No Knead Artisan Bread

May 15, 2013 § 6 Comments


If you love a good loaf of artisan bread but don’t have the time or desire to stand there kneading bread for 15 minutes, try this recipe. Time and the oven do all the work.

I know it’s is all over the internet, but I still have friends who haven’t heard of it and ask me for the recipe, so this is for them. This is truly the easiest baking you will ever do. I takes about 3 minutes to stir the ingredients together, then you cover it and let it rise overnight, about 12 to 16 hours. No kneading. Then you bake. What is easier than that?

I’ll give you the basic recipe here, but there are so many things you can add to make this even better. I’ve done many delicious versions of this. Here are some to try:

Half whole spelt flour or rye flour

Half Einkorn flour, an ancient wheat low in gluten

Roasted garlic and rosemary

Cheddar cheese and thyme

Sunflower seeds, sesame seeds, pumpkin seeds ( about 1/2 cup each) I’ve added all in one loaf, delicious!

Sprouted grains like spelt or farro ( soak overnight in water, then drain before adding to the flour mixture)

Romano cheese and olive

Dried cranberries and walnuts or sliced almonds (orange zest is great in this too)

Sprinkled with a flaky sea salt

I don’t really measure the amounts of these, just a good handful will do, more or less, to your taste. One thing though, you need a Dutch oven or large stainless steel pot with lid. Make sure it can withstand the high heat, no wooden handles or knobs.


Basic recipe:

3 cups all purpose flour, organic if possible

1 1/2 tsp good salt

1/2 tsp dry yeast

1 1/2 cups water

Mix all together in a large bowl with wooden spoon until combined. Add any extra ingredients in with this now.


Cover with plastic wrap and set aside for 12 to 16 hours. (I put it in my oven, not turned on). The next day it will look like this, doubled and bubbly.


Preheat your oven to 450 degrees. When it’s ready, put your Dutch oven in with the lid, and heat for 30 minutes. Don’t need to grease it. While it’s heating, flour your hands and take the dough out of the bowl. Shape into a round loaf, remember, no kneading!


Let it rest, covered with plastic wrap on a floured board for the 30 minutes that the pot is heating.


When the buzzer goes off and 30 minutes is up, remove lid (remember your potholder!) and plop the bread into the hot pot. Put the lid back on and bake for 30 minutes.


After 30 minutes, remove lid. (Now is the time to sprinkle generously with sea salt if you like). The bread will have risen quite a bit, bake it for another 15 minutes. This last 15 minutes will give it that nice brown crust. That’s 45 minutes total baking time.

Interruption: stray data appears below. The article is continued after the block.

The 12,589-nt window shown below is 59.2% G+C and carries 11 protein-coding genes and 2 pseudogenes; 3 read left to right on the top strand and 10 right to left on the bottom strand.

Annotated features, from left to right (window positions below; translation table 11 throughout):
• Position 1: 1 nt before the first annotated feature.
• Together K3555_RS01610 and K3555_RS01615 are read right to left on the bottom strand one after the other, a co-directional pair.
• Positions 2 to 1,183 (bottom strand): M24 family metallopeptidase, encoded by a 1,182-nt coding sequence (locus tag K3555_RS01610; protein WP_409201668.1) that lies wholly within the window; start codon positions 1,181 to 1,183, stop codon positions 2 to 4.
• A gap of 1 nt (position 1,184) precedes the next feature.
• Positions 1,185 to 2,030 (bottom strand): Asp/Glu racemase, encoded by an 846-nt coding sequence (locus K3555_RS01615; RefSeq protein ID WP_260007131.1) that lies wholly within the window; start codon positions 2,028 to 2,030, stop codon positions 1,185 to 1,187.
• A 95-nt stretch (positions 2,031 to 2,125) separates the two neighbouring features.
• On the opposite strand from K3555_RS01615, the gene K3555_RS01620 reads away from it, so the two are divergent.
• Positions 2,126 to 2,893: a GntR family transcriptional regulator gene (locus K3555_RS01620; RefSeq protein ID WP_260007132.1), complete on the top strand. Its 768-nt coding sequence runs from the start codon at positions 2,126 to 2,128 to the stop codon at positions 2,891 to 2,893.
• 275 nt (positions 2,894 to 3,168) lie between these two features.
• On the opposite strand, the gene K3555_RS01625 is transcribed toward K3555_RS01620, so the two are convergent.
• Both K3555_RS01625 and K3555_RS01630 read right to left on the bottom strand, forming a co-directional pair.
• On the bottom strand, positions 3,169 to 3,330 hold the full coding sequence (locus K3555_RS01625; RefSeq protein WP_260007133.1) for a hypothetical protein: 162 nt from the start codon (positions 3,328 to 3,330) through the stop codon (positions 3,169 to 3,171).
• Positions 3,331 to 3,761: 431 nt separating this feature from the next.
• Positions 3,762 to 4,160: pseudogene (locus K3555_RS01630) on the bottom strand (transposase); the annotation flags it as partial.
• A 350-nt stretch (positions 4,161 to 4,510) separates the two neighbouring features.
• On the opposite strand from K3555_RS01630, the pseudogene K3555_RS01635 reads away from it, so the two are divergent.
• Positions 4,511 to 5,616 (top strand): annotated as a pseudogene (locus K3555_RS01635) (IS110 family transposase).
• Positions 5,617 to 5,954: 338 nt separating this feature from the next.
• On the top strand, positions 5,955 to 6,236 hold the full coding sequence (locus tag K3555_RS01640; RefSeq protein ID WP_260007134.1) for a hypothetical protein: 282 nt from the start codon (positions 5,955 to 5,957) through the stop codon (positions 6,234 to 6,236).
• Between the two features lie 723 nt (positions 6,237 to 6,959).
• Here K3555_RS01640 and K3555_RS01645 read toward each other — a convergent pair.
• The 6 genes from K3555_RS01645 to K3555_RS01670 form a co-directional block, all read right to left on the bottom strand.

And that is it. Hot, crusty, golden brown homemade artisan bread, from your own oven.

A few tips:

I haven’t tried using all whole grain flour yet, when you substitute for the all purpose flour it doesn’t rise quite as much. I find using 1/2 all purpose works fine.

Be careful of the hot lid! I burned myself after taking the lid off (after the first 30 minutes of baking) and forgot it was hot, really hot! Now I leave my potholder on it to remind me.


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§ 6 Responses to No Knead Artisan Bread

  • Jenny says:

    I have a recipe very similar using all spelt. We love it. Soooo easy especially now that the garden is kicking into high gear. I’d love to try einkorn wheat sometime.

  • Hi Jenny, I’ll try your recipe with the all spelt flour, don’t really like using all purpose if I don’t have to. Thanks!

  • Renee says:

    This recipe is on my must-bake list! Everyone raves about it so. How big is your dutch oven? I have one but afraid it might be too small.

  • Hmmm….that’s a good question. I’d guess it’s the 4 to 5 qt. size. But there’s plenty of room left in it when the bread rises, you might be able to use yours. Do try it, it’s so easy!

  • says:

    Hi I know you posted this great recipe some time ago but I’ve just tried to make it and have a question. I made the basic dough and at the end added garlic and romano cheese. I then let it sit for 14 hours. When I tried to shape it this morning it was loose and sticky and hold no shape. Any advice on what I might have done wrong?

    • Agi says:

      A lot depends upon the flour you used. When I used mostly spelt or Einkorn flour it ended up like that also. Using at least 1 1/2 cups all purpose flour in the recipe should give you a dough that you can shape and doesn’t turn into a big unworkable blob. Another thought is not to use too much cheese, half a cup (not packed) at the most. Hope this helps, please let me know if you still have a problem.

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